NHL labour talks go late, plan to meet again today
NEW YORK — A self-imposed deadline for the NHL Players’ Association to declare a “disclaimer of interest” passed with no indication of what the union decided.
The NHLPA’s executive board had until just before midnight on Wednesday to declare that it was dissolving — a move that could open the door for players to file anti-trust lawsuits against the league.
However, top union representatives remained in meetings with the league beyond midnight, according to sources. It was part of another long day of talks with both continuing to trade proposals in a bid to save a shortened season.
Very few details of what is on the table emerged publicly with both sides closing ranks at a critical stage in negotiations. The league has set a Jan. 11 deadline to preserve a 48-game season and there was still some hope that 52 games could be squeezed in if an agreement was reached this week.
Players voted unanimously last month to give the 30-member executive board the authority to file a “disclaimer of interest” on their behalf. Even if they let the deadline pass, they will retain the option to hold another vote to restore the power in the future.
With the deadline looming, representatives from the NHL and the union met for about an hour Wednesday afternoon at the league’s office. The NHLPA presented a new proposal during the session and received a response when the sides reconvened in the evening. The late negotiating session was still going five hours after it started.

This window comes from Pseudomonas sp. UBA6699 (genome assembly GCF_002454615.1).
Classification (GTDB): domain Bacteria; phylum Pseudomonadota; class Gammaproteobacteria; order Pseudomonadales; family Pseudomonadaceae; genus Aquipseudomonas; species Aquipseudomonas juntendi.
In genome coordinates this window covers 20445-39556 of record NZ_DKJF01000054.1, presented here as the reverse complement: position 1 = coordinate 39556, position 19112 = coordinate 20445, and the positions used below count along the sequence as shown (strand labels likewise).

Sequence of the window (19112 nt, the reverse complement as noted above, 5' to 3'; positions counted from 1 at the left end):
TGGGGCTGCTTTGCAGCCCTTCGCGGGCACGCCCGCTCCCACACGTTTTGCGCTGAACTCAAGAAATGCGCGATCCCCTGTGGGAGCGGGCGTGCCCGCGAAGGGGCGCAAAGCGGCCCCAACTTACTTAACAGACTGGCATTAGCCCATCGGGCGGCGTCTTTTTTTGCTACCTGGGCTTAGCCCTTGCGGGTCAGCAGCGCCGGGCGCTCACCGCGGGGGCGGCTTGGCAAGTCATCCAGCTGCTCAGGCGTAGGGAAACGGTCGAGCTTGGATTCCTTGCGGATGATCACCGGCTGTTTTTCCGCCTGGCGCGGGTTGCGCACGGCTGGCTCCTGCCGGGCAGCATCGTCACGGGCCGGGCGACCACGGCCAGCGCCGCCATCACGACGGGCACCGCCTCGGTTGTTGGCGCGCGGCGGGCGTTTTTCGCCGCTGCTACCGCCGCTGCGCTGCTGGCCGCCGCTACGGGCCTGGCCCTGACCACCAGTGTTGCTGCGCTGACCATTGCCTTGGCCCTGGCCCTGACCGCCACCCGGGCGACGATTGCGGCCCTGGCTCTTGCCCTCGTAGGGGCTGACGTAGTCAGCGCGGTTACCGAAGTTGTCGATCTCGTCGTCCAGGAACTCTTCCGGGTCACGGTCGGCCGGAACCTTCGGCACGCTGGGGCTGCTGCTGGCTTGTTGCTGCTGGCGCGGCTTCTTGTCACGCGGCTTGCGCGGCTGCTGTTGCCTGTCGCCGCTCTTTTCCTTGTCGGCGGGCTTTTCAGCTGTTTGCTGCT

One issue that remained unsolved was the pension fund, which was discussed in a small group meeting on Wednesday morning. The players are seeking to have their pension switched to a defined benefit program but the league wasn’t enthused about assuming the financial risk that comes with it, according to sources.
On Tuesday night, commissioner Gary Bettman was reluctant to characterize how much progress has been made behind closed doors.
“The fact that we’re involved in a continuous process is something that I’m glad to see, but we’re clearly not done yet,” said Bettman.
However, the commissioner did acknowledge that the league offered some movement in Tuesday night’s offer while adding there were also areas where it refused to budge. It was unclear how many issues still need to be resolved and how far apart the sides are in key areas.
“Nobody is counting,” Bettman said. “We’re not trying to keep score, we’re trying to get an agreement.”
The two sides have exchanged a number of proposals after the NHL presented a 288-page contract offer to the union last week.